GUY AT PARTY: Well, nice seeing you!
OMAR: (Go fuck yourself.) Let me know how that all turns out!
Then I went home and made pasta.
Tuesday, July 28, 2009
Mom bloggers redux (on NPR) and band booking
Even though I don't really work as closely with either group anymore as I used to, I can't tell you how grateful I am for the years I put into Latino Comedy Project and Television Without Pity.
Both gigs (which I loved) taught me how to juggle my day job with outside-of-work projects and, over time, how to tie them together with the work and opportunities that really do pay the bills. And in each case, I was working with people who were in similar situations -- staying up late at night or rehearsing through the weekends to get it all done.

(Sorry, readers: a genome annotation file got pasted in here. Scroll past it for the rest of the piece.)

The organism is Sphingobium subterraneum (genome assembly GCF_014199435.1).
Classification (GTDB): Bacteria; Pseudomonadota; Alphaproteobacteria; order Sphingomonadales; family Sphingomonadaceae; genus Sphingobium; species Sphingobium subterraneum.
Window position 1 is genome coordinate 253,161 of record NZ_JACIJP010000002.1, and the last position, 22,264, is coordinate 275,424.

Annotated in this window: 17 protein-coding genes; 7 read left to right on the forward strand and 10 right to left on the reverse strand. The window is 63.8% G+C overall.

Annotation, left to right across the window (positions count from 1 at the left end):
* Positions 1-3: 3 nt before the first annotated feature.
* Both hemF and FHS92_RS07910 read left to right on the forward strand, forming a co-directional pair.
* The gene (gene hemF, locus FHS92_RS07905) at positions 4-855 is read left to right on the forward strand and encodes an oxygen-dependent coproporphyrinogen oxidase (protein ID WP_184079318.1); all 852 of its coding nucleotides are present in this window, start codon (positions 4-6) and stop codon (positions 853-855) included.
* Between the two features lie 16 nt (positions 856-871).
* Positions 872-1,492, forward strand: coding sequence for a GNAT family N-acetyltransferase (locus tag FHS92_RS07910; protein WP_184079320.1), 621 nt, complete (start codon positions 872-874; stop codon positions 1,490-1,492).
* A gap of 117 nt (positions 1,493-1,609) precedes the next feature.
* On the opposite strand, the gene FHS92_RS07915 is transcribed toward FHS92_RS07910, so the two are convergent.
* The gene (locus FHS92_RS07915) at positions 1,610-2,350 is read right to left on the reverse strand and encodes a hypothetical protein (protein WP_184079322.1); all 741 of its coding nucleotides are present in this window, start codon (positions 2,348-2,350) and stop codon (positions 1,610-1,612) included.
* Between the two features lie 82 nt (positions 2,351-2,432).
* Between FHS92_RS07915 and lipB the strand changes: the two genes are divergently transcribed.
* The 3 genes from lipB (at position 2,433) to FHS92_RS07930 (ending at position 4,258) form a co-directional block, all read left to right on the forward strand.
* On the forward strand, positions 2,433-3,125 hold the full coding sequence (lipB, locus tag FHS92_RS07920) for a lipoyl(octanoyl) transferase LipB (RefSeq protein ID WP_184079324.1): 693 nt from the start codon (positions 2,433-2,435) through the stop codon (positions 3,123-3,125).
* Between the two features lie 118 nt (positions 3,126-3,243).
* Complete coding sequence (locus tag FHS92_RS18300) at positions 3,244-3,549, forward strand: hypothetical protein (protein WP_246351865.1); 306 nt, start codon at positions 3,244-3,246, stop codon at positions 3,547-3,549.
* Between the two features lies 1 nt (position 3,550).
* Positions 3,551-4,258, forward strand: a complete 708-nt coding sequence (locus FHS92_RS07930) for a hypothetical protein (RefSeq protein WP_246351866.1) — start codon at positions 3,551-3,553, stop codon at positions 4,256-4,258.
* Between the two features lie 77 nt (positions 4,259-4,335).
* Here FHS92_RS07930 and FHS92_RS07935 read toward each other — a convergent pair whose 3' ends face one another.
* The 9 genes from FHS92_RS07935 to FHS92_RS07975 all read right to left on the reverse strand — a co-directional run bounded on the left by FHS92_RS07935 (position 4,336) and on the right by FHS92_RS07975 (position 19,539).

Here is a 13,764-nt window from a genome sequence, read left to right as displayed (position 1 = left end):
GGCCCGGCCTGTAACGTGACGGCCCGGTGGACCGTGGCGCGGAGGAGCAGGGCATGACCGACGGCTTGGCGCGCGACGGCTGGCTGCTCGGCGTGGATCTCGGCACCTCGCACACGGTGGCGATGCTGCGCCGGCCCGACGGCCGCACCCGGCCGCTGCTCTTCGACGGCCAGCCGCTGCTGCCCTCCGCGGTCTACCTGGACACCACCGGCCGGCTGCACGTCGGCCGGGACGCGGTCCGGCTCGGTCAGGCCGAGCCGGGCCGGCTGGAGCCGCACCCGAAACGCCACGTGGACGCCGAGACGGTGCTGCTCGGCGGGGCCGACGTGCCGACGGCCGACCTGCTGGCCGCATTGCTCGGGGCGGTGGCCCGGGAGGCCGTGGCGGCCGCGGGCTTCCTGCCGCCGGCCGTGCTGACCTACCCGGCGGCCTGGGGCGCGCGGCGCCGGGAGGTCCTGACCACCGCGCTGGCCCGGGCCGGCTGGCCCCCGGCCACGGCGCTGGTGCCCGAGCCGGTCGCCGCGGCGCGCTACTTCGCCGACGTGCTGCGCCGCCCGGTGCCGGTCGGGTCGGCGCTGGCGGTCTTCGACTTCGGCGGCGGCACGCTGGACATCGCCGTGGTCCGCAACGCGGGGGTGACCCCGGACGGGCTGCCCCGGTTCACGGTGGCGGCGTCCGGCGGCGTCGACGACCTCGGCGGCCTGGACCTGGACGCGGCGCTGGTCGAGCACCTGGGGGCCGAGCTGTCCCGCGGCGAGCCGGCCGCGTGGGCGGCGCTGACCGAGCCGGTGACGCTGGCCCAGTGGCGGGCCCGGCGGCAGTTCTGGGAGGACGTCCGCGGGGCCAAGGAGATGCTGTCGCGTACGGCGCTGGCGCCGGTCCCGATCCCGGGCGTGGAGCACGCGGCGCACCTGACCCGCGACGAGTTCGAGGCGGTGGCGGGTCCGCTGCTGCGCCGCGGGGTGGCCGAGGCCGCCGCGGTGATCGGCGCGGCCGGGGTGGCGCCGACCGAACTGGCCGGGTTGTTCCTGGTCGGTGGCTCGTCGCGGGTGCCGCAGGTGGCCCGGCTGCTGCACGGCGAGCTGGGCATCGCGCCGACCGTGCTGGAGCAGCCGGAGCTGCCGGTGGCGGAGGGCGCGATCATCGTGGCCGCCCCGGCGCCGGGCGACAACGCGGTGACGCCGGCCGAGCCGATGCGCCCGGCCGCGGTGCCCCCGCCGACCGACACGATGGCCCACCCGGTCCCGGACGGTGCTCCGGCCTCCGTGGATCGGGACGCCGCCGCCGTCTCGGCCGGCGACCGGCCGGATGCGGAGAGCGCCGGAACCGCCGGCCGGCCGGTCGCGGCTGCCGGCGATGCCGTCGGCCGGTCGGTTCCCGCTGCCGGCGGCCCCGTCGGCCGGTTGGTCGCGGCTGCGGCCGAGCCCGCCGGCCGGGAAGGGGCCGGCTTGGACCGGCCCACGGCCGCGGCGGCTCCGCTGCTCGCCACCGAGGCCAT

Not everything I do is always great, but I can tell you that I developed a work ethic that I hope never goes away. It's certainly helps now that I'm also juggling parenthood to have ways of ensuring everything gets done in the small pockets of time I have left.
One trick (although it's not really a trick, more just a habit) is finding ways to use work I do for one place somewhere else, in some way. When I do holiday gadget guides for my job at the Statesman, sometimes some of the leftover items that don't fit end up in a similar piece for TWOP. And lately, a lot of the reporting I do for the Statesman ends up on NPR as part of segments they're either already working on or decide to do because of my stories.
That was the case this week when the segment topic was mom bloggers. The story I did a few weeks ago for the Statesman lined up well with the recent BlogHer conference in Chicago. NPR was able to send a reporter and I was able to use the material I gathered for that story.